Let’s get one thing straight: there is no King Tut in the King Tut exhibition now at midtown’s Discovery Time Square Exposition. No mummy, no gold death mask, no sarcophagus. Tut, it turns out, is not allowed to leave his native Egypt. His effects are another matter. Their first worldwide tour in the 1970s (the exhibition “Treasures of Tutankhamun”) shattered museum attendance records and sparked the kind of Tut fever immortalized by Steve Martin on SNL.
It’s not hard to see what all the fuss was about. “Tutankhamun and the Golden Age of the Pharaohs” – in large part a “back by popular demand!” recapitulation of the original ’70s exhibition – includes some stunning objects, from an elaborately inlaid “coffinette” built to house the boy King’s internal organs (must-haves in the afterlife), to wrought gold pectorals dotted with precious stone scarabs, to the sarcophagi of at least one of Tut’s lesser-known relatives. But in some ways, these more flashy showpieces pale in comparison to the utilitarian objects which seem to tell us more about the daily life of the young pharaoh. Tut was only nineteen when he died, and his tomb contained several objects which show the wear-and-tear of boyhood use, including four miniature board games and a child-size (and not very comfortable looking) chair and footrest. Those charged with outfitting Tut’s tomb seem to have regarded the task as something like packing for a very long overseas trip. Everything from sentimental boyhood keepsakes, to adult luxuries, to essentials had to be accounted for. Accordingly, in with carefully wrought perfume bottles, leather dog collars, and jewelry boxes, are small clay-sculpted pomegranates (the original fake fruit!) meant to sustain the king in the afterlife. As on any voyage, snacks are important.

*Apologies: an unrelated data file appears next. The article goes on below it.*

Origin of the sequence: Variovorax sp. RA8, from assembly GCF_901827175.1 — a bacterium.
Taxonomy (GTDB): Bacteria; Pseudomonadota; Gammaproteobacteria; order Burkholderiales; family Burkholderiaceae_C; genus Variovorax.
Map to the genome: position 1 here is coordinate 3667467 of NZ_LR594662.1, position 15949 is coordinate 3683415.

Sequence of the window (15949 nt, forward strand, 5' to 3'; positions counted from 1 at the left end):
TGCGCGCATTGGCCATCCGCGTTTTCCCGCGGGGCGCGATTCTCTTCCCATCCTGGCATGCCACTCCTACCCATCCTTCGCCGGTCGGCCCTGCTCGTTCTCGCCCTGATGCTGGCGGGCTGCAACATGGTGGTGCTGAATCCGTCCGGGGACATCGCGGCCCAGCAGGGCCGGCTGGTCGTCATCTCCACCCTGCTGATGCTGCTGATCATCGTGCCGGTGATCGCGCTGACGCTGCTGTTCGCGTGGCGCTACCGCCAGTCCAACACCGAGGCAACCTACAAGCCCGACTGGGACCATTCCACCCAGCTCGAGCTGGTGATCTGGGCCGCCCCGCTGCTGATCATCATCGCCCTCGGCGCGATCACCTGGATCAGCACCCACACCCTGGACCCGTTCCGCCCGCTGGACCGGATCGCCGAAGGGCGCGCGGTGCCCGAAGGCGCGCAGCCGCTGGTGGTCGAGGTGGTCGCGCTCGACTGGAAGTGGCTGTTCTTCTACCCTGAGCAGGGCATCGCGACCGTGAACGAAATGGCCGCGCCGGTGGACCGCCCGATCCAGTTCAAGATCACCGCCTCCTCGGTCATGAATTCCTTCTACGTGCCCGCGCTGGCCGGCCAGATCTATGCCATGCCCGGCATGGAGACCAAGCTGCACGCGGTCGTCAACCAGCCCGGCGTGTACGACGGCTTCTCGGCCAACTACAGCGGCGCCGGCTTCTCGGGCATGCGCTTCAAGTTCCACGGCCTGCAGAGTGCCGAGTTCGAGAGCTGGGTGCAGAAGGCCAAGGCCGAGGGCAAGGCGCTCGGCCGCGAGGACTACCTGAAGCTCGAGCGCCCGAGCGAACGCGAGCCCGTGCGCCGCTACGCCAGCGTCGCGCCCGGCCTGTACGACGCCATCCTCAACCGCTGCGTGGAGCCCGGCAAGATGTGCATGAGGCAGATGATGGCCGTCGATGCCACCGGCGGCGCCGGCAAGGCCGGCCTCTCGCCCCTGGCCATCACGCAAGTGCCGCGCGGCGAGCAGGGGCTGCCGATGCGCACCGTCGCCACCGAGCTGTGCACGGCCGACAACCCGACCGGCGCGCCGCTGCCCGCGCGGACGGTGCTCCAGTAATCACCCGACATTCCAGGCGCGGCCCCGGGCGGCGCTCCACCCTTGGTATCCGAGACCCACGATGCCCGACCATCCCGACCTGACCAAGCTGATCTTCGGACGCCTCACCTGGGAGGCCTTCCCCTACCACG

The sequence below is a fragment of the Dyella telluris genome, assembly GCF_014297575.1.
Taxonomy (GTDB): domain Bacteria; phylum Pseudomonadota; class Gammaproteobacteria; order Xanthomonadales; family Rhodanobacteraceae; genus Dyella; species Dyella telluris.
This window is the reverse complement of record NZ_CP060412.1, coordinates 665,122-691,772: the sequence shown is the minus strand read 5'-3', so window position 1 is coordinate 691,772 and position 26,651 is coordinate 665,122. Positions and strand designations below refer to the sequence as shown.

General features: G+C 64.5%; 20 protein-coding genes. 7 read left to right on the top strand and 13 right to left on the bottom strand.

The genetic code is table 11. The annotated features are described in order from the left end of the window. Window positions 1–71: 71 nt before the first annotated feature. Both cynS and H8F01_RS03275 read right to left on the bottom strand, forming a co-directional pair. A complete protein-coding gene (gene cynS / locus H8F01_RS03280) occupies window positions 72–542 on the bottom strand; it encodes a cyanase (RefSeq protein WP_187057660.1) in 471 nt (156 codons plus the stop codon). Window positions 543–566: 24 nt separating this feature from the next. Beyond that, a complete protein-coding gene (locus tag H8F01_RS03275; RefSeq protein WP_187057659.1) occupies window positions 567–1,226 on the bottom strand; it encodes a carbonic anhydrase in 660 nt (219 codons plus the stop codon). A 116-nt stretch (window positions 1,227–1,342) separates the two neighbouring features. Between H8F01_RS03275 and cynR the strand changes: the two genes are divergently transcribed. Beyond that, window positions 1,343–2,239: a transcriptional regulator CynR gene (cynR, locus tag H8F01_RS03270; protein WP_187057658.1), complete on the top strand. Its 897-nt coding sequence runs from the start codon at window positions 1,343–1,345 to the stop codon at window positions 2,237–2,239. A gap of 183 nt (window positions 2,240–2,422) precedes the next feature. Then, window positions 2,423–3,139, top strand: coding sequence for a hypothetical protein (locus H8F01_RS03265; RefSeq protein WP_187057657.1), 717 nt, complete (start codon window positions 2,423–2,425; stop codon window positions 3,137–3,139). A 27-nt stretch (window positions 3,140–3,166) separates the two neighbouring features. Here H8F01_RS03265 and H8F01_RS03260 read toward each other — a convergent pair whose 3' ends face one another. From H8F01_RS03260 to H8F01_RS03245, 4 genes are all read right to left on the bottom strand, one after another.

By far the most high profile of these utilitarian objects is Tut’s chariot, a recent addition to the exhibition and notable for having never before left Egypt (notable also for being briefly delayed by U.S. customs officials demanding to see its vehicle identification number). An apparent favorite of the young King, who most likely used it for hunting and recreation, the chariot is the least ornate of four discovered in the tomb. It’s clean, sweeping lines, however, make it a powerful testament to the ingenuity of Egyptian designers. This is, in fact, a point which the Tut exhibition by its sheer number and range of objects is in a strong position to make: Clearly the Egyptians were a people of strong aesthetic and design sensibility. Their objects, motifs – even their eye makeup! – remain instantly recognizable over 3,000 years later. And that certainly seems an achievement worth celebrating.
Tickets to Tut are $19.50 when you use the code COLUMBIA at checkout. Full price is $29.50. Check out the full TIC listing for details.
– Annie Minoff (’11 CC)